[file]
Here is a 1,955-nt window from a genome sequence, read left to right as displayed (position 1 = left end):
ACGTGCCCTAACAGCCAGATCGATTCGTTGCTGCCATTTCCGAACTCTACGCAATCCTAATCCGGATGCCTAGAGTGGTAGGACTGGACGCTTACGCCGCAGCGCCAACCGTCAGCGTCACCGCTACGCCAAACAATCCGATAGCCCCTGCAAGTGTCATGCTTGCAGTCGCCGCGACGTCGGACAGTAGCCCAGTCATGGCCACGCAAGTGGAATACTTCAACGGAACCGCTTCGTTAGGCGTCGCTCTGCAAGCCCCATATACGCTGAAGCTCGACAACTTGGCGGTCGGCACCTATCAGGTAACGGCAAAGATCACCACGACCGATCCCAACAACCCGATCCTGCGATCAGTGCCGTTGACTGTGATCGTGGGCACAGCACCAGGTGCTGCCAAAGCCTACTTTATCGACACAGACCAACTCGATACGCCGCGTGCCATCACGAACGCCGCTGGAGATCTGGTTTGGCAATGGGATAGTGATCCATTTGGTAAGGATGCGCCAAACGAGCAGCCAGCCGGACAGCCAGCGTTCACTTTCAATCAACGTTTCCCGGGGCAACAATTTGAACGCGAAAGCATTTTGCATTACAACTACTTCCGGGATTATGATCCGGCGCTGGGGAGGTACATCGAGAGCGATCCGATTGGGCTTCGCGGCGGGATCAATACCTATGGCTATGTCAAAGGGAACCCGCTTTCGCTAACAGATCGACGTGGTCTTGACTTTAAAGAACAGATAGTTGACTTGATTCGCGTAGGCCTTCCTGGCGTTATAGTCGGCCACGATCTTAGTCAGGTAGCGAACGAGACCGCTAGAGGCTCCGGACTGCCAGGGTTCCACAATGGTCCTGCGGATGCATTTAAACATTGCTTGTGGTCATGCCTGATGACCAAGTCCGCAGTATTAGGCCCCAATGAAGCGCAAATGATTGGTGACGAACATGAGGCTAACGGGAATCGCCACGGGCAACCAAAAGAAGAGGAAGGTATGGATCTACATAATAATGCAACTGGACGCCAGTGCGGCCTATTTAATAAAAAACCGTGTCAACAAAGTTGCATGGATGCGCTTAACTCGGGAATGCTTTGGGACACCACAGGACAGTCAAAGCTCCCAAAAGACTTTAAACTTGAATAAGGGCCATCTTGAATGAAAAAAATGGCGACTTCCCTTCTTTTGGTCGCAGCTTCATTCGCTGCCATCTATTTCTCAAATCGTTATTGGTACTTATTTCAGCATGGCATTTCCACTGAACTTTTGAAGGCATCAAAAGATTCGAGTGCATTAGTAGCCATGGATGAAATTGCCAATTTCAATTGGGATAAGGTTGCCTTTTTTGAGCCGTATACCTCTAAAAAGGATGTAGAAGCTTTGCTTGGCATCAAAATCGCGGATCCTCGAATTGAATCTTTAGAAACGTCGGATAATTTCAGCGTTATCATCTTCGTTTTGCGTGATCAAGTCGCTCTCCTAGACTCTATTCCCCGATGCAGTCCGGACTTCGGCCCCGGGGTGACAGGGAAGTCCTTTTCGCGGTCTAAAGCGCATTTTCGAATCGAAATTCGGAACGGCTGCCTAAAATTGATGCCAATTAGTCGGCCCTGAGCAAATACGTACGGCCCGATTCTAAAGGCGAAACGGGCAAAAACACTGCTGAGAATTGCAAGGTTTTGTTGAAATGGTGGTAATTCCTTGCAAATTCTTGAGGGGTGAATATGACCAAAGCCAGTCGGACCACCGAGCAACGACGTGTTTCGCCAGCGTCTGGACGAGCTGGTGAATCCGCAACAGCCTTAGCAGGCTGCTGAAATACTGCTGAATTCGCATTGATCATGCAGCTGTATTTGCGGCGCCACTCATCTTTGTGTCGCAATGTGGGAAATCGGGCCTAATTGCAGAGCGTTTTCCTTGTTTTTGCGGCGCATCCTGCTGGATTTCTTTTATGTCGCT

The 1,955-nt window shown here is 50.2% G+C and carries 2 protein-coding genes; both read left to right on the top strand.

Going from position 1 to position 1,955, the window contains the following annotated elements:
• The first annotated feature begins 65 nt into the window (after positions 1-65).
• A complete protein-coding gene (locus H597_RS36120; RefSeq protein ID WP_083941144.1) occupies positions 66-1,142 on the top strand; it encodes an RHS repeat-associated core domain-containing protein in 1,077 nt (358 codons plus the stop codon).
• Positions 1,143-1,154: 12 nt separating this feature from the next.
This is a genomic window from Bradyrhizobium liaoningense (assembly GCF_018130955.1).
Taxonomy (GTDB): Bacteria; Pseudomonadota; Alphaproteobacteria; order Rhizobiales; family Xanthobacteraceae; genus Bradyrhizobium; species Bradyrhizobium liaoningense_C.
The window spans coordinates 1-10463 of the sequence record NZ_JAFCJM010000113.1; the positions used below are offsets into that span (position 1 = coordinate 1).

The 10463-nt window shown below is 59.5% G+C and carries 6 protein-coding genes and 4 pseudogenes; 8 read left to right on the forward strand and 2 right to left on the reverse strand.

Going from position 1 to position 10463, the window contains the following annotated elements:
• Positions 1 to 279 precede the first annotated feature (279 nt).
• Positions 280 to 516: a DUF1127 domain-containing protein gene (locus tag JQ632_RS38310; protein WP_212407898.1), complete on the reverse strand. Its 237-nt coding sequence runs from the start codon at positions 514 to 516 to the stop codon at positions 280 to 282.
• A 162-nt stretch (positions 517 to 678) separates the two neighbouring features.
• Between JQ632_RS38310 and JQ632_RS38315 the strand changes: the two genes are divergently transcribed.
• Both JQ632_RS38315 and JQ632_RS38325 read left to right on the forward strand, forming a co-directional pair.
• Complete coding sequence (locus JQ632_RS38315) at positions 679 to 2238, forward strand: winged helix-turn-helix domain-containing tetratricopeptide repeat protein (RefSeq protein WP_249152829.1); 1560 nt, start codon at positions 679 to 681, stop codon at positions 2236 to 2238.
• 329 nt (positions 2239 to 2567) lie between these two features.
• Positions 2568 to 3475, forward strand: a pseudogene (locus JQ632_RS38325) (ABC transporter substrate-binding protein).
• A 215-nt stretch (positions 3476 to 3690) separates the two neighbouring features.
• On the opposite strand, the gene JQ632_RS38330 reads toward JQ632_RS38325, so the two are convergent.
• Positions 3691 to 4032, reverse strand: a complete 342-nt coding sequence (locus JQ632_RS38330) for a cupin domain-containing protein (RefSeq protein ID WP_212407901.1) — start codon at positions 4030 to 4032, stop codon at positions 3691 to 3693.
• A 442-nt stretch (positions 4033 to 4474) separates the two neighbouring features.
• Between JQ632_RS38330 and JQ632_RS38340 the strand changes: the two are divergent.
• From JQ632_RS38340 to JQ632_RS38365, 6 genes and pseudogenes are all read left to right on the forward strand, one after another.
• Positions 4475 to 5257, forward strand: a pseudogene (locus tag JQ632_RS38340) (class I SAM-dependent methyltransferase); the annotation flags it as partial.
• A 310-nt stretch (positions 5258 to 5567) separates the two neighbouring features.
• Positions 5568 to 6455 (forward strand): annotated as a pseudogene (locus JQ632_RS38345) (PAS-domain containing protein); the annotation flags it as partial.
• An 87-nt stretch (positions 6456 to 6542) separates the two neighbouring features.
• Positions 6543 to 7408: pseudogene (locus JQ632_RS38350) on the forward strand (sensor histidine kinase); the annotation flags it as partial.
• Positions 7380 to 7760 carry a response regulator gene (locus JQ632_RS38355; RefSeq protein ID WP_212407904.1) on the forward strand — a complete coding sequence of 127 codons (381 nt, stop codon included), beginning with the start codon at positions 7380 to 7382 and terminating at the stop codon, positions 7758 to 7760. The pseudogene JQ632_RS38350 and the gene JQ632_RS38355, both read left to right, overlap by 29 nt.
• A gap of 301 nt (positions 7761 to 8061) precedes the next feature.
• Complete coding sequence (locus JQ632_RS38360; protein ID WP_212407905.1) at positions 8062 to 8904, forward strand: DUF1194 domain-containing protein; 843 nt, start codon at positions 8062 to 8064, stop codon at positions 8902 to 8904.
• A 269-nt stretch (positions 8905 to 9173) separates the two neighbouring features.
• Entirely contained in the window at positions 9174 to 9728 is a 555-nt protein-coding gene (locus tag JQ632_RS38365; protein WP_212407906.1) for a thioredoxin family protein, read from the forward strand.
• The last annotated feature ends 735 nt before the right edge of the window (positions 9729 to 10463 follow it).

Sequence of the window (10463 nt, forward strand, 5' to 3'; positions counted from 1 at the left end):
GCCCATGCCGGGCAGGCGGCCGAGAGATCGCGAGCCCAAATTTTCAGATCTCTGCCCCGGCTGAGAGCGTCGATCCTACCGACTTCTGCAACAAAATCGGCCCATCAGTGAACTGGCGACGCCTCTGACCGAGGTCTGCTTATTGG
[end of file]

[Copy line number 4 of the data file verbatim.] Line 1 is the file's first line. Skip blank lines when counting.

Going from position 1 to position 1,955, the window contains the following annotated elements: